This day in cricket: Birth of World Cup, Gavaskar's 36, 1st fifer in ODI and more...

June 7 marks an epoch in the history of cricket for it was on this day that the first World Cup was started in 1975. It was also the day the first fifer was taken in ODI history and the first 150 scored in limited overs cricket. The date is also important for Indian cricket because it was on this day that legendary Indian opener Sunil Gavaskar scored his slow unbeaten 36 off 174 deliveries.

Sunil GavaskarSunil Gavaskar. Pic/mid-day archives

1952: Team India got the worst start to an innings in Test history thanks to a young pacer making his debut. England's 21-year-old debutant Fred Trueman ripped through the Indian batting line-up. Fourteen balls after India started in the second innings they were 0 for 4. Trueman took three of the wickets, and his opening bowling partner Alec Bedser the other. Trueman took eight wickets in the Test.

Fred TruemanFred Trueman

1975: The first World Cup kicked off. It was also the day that India played England with the hosts scoring 334 for 4, riding on the back of Dennis Amiss' 137 off 147 balls. Chasing that huge total, legendary India opener Sunil Gavaskar decided to just practice in the middle. He crawled to 36 not out off 174 balls. His innings was at a strike rate of 20.68 and featured only one boundary. England won by 202 runs after India ended on 132 for 3 - it was the biggest one-day victory until 1984-85.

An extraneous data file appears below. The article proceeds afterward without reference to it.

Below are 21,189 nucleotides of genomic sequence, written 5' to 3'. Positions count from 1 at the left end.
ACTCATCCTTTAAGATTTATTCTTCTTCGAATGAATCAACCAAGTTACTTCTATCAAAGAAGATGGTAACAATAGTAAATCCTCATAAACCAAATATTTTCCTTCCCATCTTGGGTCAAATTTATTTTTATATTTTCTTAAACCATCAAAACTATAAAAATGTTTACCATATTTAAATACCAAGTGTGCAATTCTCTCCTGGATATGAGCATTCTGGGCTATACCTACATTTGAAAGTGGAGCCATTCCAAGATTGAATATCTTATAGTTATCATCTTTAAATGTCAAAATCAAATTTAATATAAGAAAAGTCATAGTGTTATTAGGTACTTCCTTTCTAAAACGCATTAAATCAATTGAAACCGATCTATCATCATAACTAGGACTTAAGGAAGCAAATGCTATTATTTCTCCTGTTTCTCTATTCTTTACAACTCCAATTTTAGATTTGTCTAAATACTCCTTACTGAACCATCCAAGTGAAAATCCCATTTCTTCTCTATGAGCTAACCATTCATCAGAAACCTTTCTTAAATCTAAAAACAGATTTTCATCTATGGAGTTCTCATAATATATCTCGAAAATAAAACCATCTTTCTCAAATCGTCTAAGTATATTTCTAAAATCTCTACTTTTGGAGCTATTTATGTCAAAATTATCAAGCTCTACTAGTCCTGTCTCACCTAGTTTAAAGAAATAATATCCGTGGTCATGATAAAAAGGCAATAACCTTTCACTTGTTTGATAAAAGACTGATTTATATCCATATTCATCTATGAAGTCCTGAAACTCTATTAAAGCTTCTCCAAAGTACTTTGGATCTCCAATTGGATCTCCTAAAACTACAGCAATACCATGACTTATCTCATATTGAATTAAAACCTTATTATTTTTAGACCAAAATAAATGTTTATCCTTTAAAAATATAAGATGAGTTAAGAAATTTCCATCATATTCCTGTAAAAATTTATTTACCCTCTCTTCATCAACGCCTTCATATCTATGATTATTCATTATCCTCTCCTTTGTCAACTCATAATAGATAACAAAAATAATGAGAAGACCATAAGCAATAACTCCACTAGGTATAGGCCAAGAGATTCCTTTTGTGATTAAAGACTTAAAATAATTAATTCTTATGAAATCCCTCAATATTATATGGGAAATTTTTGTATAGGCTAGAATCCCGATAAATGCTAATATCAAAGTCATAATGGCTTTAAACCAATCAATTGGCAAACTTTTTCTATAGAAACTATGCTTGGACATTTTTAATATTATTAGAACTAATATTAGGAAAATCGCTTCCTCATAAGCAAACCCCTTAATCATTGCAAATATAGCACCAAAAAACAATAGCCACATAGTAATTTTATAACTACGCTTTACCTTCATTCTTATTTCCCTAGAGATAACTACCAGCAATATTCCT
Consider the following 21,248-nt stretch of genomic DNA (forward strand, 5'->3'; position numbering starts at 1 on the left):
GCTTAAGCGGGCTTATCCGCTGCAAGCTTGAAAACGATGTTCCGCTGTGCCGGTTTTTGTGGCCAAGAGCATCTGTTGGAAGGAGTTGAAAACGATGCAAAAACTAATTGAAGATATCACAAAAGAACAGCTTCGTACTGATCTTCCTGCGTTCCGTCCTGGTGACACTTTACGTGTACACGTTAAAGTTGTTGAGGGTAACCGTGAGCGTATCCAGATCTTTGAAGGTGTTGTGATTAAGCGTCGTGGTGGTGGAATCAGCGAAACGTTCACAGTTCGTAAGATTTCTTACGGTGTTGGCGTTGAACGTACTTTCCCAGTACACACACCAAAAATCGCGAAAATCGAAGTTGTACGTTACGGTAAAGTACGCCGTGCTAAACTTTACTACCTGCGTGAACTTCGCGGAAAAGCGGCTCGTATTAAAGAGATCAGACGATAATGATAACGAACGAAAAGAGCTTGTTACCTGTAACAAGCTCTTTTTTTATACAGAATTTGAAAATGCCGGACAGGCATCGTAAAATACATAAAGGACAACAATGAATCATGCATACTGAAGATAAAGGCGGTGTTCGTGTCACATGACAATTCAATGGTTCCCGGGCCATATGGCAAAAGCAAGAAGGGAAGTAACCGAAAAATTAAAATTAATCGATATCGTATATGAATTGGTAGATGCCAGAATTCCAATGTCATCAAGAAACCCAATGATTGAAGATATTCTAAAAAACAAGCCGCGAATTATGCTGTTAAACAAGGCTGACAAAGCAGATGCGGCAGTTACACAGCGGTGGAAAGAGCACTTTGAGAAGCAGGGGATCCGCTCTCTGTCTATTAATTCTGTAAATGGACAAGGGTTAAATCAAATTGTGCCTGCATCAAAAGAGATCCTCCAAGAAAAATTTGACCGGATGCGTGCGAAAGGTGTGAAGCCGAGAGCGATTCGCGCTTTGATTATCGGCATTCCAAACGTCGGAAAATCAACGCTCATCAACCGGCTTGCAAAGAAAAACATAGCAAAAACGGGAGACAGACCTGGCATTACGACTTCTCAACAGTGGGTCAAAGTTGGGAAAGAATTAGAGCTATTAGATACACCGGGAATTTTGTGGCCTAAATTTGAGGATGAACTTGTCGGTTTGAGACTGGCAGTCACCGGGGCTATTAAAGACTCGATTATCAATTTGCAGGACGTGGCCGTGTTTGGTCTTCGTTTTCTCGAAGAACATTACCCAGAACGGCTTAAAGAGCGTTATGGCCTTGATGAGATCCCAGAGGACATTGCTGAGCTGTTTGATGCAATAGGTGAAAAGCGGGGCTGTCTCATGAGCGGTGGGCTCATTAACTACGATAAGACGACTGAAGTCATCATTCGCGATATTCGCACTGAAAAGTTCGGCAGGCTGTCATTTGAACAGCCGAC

1975: On the same day, Dennis Lillee took the first ODI fifer (5 for 34) to bowl Australia to victory over Pakistan in the World Cup. New Zealand's Glenn Turner scored the first 150 in ODI history -- 171 to be exact. The Kiwis thumped East Africa by 181 runs. West Indies recorded a nine-wicket win over Sri Lanka, who were playing their first ODI.

1975: New Zealand fast bowler Shane Bond, was born. Bond made his international debut for the Kiwis in the Test series against Australia in 2001-02. The numerous injuries he sustained limited him to 18 Tests in all, over eight years.

1957: Mickey Stewart of Surrey, who went on to become England manager, created a first-class cricket record by becoming the first outfielder to take seven catches in an innings, against Northamptonshire at Northampton. No outfielder has taken more than Stewart's seven catches, though Gloucestershire's Tony Brown equalled the record nine years later.

1970: Derbyshire bowler Alan Ward earned a place in the record books by dismissing four Sussex batsmen in four balls in the John Player Sunday League.

2011: England were held to a draw in the second Test as Sri Lanka batted out to reach 127 for three on the final day at Lord's. The action was overshadowed by an incident which saw England wicketkeeper Matt Prior inadvertently break a window in the dressing room after his dismissal.

1996: A big umpiring mistake helped save the England career of Nasser Hussain. Playing his first Test in three years, Hussain gloved one down the leg side off India's Javagal Srinath on 14. But the umpire let him off and the batsman went on to make a match-winning 128, his first Test hundred.

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